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to think my OH is a lazy shit?

(78 Posts)
themightyskim Sat 08-Oct-11 09:51:14

for the scene setting me and my OH both work full time, I can leave my job and come home at the end of the day, he however often has an hour or two of work in an evening

He has a daughter who is 4, we have two dogs, one is a large breed and Im pregnant

so...... I do all the cleaning, I cook for him and my SD, I get her stuff washed and ironed and ready for school, I get her bathed and ready for bed, I do all the shopping. The big dog sheds so much hair I have to brush and mop every day and he slobbers so I have to clean that up several times a day too - OH only has to soak the dog food ready for the next day and clean the yard after the dogs

Hes totally stopped doing these jobs and its pissing me off to the max, I feel like im doing everything around this house, I mention it, we argue a bit and he might if Im super lucky clean the yard up, do that nights dishes and put a load of washing in, then the next day im back to square one

AIBU to think that if we live together he should muck in with the jobs or am I being a big hormonal bitch?

hairylights Sat 08-Oct-11 09:54:24

How have you discussed this with him? What was his response when you talked to him?

themightyskim Sat 08-Oct-11 09:57:29

erm started off nice a week or two ago, I know your busy and I know we have had a bit of a rough trot with the pregnancy but im strugglng to keep up with the house work can you help (met with sniffs and general standoffishness)

Ive dropped a few 'when the baby comes we really are going to have to have the house better than this'

to this mornings very tactful and not at all nasty 'are you every going to fucking feed these dogs again?!'

I appreciate that this morning probably wasnt helpful blush

AlysWorld Sat 08-Oct-11 10:00:51

YANBU. And it's not about 'helping', it's about doing his fair share as a responsible adult who has respect for others.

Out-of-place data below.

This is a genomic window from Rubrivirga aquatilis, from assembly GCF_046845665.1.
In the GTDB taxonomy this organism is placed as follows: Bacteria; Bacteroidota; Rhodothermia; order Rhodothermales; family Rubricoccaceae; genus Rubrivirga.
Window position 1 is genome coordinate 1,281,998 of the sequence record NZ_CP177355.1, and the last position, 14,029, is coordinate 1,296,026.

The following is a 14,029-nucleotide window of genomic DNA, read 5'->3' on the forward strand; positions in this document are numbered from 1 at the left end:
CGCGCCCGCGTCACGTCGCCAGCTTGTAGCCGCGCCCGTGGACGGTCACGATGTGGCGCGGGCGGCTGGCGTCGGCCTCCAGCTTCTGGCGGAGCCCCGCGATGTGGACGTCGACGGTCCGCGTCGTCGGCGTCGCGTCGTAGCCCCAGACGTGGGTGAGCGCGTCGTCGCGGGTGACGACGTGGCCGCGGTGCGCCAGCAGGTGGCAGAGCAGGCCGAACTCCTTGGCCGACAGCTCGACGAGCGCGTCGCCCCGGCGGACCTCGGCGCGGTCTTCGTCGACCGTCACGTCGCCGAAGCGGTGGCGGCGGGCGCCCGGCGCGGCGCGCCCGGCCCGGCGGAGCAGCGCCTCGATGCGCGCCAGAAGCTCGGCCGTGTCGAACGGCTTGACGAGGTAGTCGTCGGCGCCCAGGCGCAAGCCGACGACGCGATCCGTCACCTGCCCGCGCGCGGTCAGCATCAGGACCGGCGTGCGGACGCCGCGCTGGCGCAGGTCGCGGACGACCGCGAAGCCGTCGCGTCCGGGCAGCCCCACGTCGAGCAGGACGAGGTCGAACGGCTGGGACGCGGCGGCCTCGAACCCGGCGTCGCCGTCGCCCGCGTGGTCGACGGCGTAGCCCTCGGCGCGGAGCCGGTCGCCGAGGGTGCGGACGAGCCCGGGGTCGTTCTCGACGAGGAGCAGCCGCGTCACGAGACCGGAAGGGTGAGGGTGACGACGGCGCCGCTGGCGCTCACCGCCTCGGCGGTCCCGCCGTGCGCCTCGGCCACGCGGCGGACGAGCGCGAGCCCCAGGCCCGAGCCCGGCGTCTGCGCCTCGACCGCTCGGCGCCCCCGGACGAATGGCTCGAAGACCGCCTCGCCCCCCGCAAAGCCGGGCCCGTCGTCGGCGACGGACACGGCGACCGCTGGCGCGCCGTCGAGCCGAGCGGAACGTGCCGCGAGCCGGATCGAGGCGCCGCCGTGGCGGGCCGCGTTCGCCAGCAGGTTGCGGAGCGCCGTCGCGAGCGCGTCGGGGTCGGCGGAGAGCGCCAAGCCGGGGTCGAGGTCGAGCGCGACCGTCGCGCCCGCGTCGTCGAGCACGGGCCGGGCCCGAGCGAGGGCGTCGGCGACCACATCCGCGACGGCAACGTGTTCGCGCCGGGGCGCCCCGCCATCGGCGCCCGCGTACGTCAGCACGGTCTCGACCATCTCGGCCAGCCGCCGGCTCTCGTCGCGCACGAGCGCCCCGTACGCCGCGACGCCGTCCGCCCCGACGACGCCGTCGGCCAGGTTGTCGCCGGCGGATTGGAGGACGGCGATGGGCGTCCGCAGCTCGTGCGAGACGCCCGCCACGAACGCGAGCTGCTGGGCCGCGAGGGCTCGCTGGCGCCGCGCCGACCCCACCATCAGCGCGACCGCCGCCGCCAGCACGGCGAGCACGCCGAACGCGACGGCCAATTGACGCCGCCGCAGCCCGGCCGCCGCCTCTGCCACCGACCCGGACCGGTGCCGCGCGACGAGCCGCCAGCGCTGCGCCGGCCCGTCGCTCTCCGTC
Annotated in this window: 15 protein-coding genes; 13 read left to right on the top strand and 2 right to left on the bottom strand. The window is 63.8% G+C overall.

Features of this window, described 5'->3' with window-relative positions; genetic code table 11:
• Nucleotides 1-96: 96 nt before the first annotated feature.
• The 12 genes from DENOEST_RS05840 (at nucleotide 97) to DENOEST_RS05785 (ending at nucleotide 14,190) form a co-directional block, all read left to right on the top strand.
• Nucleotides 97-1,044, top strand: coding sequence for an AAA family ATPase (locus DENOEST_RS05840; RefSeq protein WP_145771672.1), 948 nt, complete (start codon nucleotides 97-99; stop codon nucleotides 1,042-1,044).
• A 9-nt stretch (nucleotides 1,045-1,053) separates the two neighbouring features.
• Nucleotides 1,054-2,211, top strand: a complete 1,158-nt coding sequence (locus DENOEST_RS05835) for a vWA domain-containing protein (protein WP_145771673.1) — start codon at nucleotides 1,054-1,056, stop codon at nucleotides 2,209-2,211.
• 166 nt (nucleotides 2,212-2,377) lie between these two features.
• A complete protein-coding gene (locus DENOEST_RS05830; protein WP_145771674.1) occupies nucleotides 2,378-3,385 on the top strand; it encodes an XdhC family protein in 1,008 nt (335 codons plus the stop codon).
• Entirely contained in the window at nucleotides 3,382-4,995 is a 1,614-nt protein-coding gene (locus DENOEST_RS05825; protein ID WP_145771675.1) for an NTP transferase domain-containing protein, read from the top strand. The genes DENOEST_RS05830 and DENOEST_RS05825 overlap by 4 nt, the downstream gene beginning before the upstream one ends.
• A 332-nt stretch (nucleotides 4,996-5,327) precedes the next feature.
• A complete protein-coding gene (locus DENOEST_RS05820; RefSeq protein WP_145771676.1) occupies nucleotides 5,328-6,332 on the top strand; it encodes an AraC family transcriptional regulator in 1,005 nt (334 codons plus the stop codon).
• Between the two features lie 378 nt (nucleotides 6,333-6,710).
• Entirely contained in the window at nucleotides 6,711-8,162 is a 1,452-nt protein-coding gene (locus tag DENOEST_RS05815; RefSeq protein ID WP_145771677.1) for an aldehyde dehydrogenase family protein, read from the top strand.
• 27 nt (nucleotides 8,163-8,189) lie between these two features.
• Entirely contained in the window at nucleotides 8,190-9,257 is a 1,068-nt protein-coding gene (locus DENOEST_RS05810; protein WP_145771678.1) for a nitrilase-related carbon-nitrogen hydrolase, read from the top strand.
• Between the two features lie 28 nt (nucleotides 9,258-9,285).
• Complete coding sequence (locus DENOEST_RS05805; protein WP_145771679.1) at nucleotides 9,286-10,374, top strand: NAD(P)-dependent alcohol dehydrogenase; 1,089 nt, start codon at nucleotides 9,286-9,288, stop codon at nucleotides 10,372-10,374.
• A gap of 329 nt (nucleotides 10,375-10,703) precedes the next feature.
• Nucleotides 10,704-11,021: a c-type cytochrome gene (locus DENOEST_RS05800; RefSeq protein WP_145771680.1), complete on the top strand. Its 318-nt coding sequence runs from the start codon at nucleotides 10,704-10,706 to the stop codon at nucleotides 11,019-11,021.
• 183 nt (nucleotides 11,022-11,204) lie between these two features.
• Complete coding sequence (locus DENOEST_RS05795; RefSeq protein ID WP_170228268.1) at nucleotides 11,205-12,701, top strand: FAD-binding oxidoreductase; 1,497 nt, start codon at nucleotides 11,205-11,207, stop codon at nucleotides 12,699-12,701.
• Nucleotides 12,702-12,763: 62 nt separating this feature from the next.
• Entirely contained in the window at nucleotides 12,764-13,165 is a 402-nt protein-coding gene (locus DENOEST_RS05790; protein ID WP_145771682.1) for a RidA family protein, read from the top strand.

hairylights Sat 08-Oct-11 10:12:07

You're being way, way too subtle. Spell it out in black and white. Thebalance needs to be shown. I'd be writing out all the things that need to be done and informing him that you need to do 50% each. I'd then go on strike and do only 50%

My dp doesn't notice some of the stuff that needs to be done but if I ask him to do something he does it with no complaints.

My ex, on the other hand, saw housework as demeaning even though he didn't work.

hairylights Sat 08-Oct-11 10:13:08

Oh and quite right it's not "help" it's taking responsibility.

moondog Sat 08-Oct-11 10:13:53

So...

Why are you with him?
Why are you having a child with him?
Why are you doing everything for his child?

FabbyChic Sat 08-Oct-11 10:19:32

Sounds like he looks to you as his mother, i.e someone who does everything for him.

When you both work full time household stuff should be split 50/50.

If he cannot pull his weight, go on strike and tell him fuck it you are going to be just as lazy.

Shutupanddrive Sat 08-Oct-11 10:42:41

Can you put the dogs outside in a kennel so they are not making so much mess in your house? Then he can be totally in charge of the dogs for a start

AnyCorpseFucker Sat 08-Oct-11 10:43:16

Put up, shut up or sort it out